Governments collect and offer a vast array of data for the sole purpose of helping us, the people and the businesses that make up a country. They’ve spent the resources (and your tax dollars) compiling the data, and the extent of data available is a jackpot for savvy businesses.
Public information with such a large array of data can help people build new businesses, generate revenue, compare communities, develop new products, conduct research and so much more. Government data will answer questions such as where to place a new business, what products in a specific industry are growing, what is the economic activity of a specific area, etc.
When using business intelligence tools, it’s remarkably easy to combine these large data sources with your own data, and the possibilities for deriving strategic business value are unlimited.
As a creative example, Coca Cola’s Share a Coke campaign in 2013 replaced the Coca Cola logo on its bottles with 250 different first names in several European countries. The massive soda company relied solely on government name data to select the names to use in each country’s campaign. The campaign was enormously successful as customers got a kick out of buying a Coke bottle with their own name or with the names of loved ones on it. Had the names been uncommon, the campaign would have been a flop.
By mashing up different combinations of government data sources with your own data, the benefits are exponential and are limited only by your creativity. To get your creative juices flowing, try browsing these lists of available online government data sources:
- Open Data Showroom
- Open Government Data Catalogues
- U.S. Government APIs
Weather data: Generate revenue by having what people need when they need it
Most people don’t give much thought to weather reports beyond deciding how to dress in the morning or whether or not to take an umbrella to work. However, mashing up weather data with corporate data can provide both strategic insight and decision-making support. For example, data analysts at Wal-Mart combined historical weather data with sales histories to discover the products that fly off store shelves before severe weather conditions reach an area.
Beyond the expected sales increases in products like flashlights, batteries and bottled water, they discovered some other interesting trends. They discovered that, prior to a hurricane’s arrival, sales of strawberry Pop-Tarts are seven times higher than normal, while beer is the top-selling pre-hurricane item. Likewise, in the days following a storm, stores typically ran out of a number of dry food products.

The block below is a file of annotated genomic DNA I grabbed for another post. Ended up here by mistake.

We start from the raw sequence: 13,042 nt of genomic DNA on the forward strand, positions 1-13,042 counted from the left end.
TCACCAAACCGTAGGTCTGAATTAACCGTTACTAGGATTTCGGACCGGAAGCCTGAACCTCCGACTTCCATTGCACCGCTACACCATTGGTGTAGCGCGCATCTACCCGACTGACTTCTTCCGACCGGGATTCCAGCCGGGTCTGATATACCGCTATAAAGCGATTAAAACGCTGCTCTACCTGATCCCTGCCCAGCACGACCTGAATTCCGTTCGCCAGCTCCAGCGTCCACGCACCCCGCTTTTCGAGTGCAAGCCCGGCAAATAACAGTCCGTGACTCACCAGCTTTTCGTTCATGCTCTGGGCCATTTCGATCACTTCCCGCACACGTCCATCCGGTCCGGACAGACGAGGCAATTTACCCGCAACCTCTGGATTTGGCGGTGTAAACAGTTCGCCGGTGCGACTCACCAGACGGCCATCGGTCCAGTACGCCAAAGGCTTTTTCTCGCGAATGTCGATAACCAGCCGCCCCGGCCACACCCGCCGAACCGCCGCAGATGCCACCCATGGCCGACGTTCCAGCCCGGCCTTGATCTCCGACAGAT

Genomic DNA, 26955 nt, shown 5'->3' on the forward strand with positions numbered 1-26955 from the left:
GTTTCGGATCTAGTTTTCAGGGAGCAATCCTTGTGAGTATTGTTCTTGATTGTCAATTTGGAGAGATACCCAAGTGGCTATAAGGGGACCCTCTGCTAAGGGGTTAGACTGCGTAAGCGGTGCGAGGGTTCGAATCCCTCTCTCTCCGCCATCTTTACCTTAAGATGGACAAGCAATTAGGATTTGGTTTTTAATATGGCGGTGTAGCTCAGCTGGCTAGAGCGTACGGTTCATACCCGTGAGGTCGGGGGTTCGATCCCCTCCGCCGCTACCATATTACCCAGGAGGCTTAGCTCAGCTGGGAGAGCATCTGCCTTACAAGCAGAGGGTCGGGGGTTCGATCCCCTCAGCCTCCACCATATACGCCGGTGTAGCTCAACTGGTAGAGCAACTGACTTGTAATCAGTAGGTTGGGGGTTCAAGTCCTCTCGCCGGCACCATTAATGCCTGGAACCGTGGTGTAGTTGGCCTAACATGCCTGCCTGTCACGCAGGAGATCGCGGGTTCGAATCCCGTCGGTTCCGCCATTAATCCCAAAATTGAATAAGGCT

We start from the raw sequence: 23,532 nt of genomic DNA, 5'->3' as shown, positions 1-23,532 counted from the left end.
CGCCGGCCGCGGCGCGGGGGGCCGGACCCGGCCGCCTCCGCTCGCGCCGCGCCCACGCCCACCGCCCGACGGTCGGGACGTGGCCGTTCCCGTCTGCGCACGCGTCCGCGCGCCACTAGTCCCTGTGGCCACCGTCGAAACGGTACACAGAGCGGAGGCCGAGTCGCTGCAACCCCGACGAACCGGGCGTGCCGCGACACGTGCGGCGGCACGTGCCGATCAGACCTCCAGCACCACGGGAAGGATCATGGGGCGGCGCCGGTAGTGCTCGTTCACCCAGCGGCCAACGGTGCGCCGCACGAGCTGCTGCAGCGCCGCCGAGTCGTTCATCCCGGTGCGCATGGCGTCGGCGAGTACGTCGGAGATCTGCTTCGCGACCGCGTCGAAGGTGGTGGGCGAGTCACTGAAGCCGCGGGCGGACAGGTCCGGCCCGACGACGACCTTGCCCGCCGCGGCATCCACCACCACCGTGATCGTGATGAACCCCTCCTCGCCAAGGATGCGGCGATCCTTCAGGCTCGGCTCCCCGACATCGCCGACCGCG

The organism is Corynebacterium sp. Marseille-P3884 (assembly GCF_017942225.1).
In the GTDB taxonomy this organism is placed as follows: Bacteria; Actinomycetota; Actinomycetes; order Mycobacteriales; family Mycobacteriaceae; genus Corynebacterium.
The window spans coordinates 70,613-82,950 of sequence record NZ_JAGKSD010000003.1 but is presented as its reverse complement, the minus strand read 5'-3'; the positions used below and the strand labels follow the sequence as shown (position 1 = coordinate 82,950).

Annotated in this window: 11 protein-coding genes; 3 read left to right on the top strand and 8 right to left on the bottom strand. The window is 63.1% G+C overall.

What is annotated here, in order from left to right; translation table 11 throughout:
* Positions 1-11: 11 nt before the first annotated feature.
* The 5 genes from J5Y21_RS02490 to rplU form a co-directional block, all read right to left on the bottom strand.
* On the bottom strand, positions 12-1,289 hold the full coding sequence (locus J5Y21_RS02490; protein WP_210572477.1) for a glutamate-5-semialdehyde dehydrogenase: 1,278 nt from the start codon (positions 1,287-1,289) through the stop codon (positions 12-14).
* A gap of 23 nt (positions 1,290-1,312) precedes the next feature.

Wal-Mart now regularly uses weather data to increase stocks of a long list of products in stores that lie in the path of hurricanes and other inclement weather patterns. Sophisticated managers at shopping malls, amusement parks, tourist attractions and similar venues integrate weather data to understand the effects of temperature, rainfall and other weather conditions on their business. This allows them to dramatically increase revenues and reduce costs by optimizing the planning of key activities such as advertising and staffing.
Numerous sources of weather data are available online. Here are some examples:
- NOAA National Climatic Data Center
- The University of Edinburgh
- Raw Weather Data
- Weather Underground
Modern business intelligence and analytics tools make it incredibly easy for non-technical users to combine numerous large, external data sources with their existing data and build insightful reports and dashboards from that combination. The results are often stunning. These mash-ups dramatically enhance the value of your data and provide tremendous additional insight to give your business a strong competitive advantage.
Saar Bitner is the VP of marketing at SiSense, the award-winning business analytics software that lets non-techies easily analyze and visualize Big Data sets from multiple sources. With more than a decade of marketing, sales and product management experience, Saar now leads the global marketing efforts of SiSense. He executes data-driven strategies while strengthening the SiSense brand, as he makes way for the massive growth predicted in the upcoming years. Follow him at http://www.linkedin.com/in/saarbitner.